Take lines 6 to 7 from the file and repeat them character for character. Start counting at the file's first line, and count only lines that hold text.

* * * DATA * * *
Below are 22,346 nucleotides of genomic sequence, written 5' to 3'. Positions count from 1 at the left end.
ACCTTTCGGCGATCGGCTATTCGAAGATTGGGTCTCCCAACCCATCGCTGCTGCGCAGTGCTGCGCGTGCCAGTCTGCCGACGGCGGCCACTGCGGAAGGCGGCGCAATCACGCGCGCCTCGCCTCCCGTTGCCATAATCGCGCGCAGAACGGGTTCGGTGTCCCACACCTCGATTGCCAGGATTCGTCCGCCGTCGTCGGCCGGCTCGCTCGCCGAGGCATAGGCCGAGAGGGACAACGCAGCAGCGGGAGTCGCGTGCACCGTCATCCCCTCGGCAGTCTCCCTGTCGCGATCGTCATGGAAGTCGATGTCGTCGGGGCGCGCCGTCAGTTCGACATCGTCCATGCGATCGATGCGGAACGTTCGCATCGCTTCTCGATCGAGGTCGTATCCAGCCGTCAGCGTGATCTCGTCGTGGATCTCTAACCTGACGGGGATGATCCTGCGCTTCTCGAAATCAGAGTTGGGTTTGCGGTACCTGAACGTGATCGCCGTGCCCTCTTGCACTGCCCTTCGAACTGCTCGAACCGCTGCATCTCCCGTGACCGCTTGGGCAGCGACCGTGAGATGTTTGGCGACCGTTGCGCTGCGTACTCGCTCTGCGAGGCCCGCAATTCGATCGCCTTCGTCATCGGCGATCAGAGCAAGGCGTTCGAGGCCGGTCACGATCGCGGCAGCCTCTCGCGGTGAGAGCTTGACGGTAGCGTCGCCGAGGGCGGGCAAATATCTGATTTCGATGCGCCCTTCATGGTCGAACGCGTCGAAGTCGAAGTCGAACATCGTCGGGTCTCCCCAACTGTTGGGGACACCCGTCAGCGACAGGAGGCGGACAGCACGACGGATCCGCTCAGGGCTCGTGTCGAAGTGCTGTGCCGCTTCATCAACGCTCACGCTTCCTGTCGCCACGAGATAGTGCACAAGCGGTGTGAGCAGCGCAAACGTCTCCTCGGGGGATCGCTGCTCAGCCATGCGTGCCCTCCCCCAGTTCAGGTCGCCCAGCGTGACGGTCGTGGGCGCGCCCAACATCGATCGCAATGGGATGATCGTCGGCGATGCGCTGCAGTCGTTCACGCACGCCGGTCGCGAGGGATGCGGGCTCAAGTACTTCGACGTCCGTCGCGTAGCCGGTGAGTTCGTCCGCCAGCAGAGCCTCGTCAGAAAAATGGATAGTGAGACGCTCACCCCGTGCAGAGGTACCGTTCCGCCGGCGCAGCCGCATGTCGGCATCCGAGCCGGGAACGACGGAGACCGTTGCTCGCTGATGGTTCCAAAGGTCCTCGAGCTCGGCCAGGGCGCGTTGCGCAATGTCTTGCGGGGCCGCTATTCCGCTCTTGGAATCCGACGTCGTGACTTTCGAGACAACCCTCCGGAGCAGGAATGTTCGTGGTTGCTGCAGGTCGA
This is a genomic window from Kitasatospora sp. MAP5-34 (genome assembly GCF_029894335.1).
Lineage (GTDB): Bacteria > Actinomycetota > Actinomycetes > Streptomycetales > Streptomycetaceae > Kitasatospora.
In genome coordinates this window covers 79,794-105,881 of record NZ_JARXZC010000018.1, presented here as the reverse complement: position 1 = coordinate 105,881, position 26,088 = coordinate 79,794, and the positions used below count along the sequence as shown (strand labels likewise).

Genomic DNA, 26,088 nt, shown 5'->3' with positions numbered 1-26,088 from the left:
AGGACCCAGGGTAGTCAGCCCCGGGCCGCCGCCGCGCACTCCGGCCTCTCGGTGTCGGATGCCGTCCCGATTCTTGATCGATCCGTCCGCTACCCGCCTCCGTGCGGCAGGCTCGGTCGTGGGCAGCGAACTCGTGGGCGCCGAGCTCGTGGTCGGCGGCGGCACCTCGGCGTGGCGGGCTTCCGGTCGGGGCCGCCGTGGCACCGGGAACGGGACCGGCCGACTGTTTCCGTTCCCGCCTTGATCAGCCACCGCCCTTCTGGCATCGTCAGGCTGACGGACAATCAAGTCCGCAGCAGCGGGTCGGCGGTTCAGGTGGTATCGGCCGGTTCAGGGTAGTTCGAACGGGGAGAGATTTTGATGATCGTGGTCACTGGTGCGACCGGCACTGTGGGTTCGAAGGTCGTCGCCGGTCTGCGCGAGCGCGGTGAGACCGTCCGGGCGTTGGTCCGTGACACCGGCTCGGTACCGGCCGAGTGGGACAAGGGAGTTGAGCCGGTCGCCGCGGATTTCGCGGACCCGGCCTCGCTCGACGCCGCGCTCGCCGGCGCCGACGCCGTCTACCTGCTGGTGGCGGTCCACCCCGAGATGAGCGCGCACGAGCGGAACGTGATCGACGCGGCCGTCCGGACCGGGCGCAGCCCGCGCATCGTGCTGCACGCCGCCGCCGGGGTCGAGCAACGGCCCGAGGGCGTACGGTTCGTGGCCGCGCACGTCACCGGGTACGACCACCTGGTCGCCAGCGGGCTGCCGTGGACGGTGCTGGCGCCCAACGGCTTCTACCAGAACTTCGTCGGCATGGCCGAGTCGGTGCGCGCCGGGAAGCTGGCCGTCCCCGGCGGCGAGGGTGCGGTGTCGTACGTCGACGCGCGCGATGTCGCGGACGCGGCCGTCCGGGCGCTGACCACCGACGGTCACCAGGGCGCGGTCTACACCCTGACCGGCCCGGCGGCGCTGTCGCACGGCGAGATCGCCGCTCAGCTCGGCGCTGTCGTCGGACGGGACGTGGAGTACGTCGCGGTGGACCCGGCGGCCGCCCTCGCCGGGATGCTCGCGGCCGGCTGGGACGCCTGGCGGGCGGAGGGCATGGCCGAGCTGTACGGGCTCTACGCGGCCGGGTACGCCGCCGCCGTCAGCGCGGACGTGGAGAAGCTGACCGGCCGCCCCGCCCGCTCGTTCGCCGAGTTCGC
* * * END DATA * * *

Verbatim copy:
Genomic DNA, 26,088 nt, shown 5'->3' with positions numbered 1-26,088 from the left:
AGGACCCAGGGTAGTCAGCCCCGGGCCGCCGCCGCGCACTCCGGCCTCTCGGTGTCGGATGCCGTCCCGATTCTTGATCGATCCGTCCGCTACCCGCCTCCGTGCGGCAGGCTCGGTCGTGGGCAGCGAACTCGTGGGCGCCGAGCTCGTGGTCGGCGGCGGCACCTCGGCGTGGCGGGCTTCCGGTCGGGGCCGCCGTGGCACCGGGAACGGGACCGGCCGACTGTTTCCGTTCCCGCCTTGATCAGCCACCGCCCTTCTGGCATCGTCAGGCTGACGGACAATCAAGTCCGCAGCAGCGGGTCGGCGGTTCAGGTGGTATCGGCCGGTTCAGGGTAGTTCGAACGGGGAGAGATTTTGATGATCGTGGTCACTGGTGCGACCGGCACTGTGGGTTCGAAGGTCGTCGCCGGTCTGCGCGAGCGCGGTGAGACCGTCCGGGCGTTGGTCCGTGACACCGGCTCGGTACCGGCCGAGTGGGACAAGGGAGTTGAGCCGGTCGCCGCGGATTTCGCGGACCCGGCCTCGCTCGACGCCGCGCTCGCCGGCGCCGACGCCGTCTACCTGCTGGTGGCGGTCCACCCCGAGATGAGCGCGCACGAGCGGAACGTGATCGACGCGGCCGTCCGGACCGGGCGCAGCCCGCGCATCGTGCTGCACGCCGCCGCCGGGGTCGAGCAACGGCCCGAGGGCGTACGGTTCGTGGCCGCGCACGTCACCGGGTACGACCACCTGGTCGCCAGCGGGCTGCCGTGGACGGTGCTGGCGCCCAACGGCTTCTACCAGAACTTCGTCGGCATGGCCGAGTCGGTGCGCGCCGGGAAGCTGGCCGTCCCCGGCGGCGAGGGTGCGGTGTCGTACGTCGACGCGCGCGATGTCGCGGACGCGGCCGTCCGGGCGCTGACCACCGACGGTCACCAGGGCGCGGTCTACACCCTGACCGGCCCGGCGGCGCTGTCGCACGGCGAGATCGCCGCTCAGCTCGGCGCTGTCGTCGGACGGGACGTGGAGTACGTCGCGGTGGACCCGGCGGCCGCCCTCGCCGGGATGCTCGCGGCCGGCTGGGACGCCTGGCGGGCGGAGGGCATGGCCGAGCTGTACGGGCTCTACGCGGCCGGGTACGCCGCCGCCGTCAGCGCGGACGTGGAGAAGCTGACCGGCCGCCCCGCCCGCTCGTTCGCCGAGTTCGC